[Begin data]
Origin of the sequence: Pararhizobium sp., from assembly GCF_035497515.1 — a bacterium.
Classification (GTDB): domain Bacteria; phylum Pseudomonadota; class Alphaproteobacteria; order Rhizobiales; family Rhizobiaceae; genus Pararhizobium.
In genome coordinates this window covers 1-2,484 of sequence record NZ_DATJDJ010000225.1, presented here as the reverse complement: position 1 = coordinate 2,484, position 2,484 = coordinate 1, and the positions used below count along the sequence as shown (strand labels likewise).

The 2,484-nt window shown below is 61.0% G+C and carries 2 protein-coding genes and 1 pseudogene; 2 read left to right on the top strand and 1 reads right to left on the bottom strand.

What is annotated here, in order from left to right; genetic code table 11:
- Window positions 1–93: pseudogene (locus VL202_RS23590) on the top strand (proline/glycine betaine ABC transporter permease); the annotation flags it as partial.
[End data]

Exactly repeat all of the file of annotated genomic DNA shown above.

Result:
Origin of the sequence: Pararhizobium sp., from assembly GCF_035497515.1 — a bacterium.
Classification (GTDB): domain Bacteria; phylum Pseudomonadota; class Alphaproteobacteria; order Rhizobiales; family Rhizobiaceae; genus Pararhizobium.
In genome coordinates this window covers 1-2,484 of sequence record NZ_DATJDJ010000225.1, presented here as the reverse complement: position 1 = coordinate 2,484, position 2,484 = coordinate 1, and the positions used below count along the sequence as shown (strand labels likewise).

The 2,484-nt window shown below is 61.0% G+C and carries 2 protein-coding genes and 1 pseudogene; 2 read left to right on the top strand and 1 reads right to left on the bottom strand.

What is annotated here, in order from left to right; genetic code table 11:
- Window positions 1–93: pseudogene (locus VL202_RS23590) on the top strand (proline/glycine betaine ABC transporter permease); the annotation flags it as partial.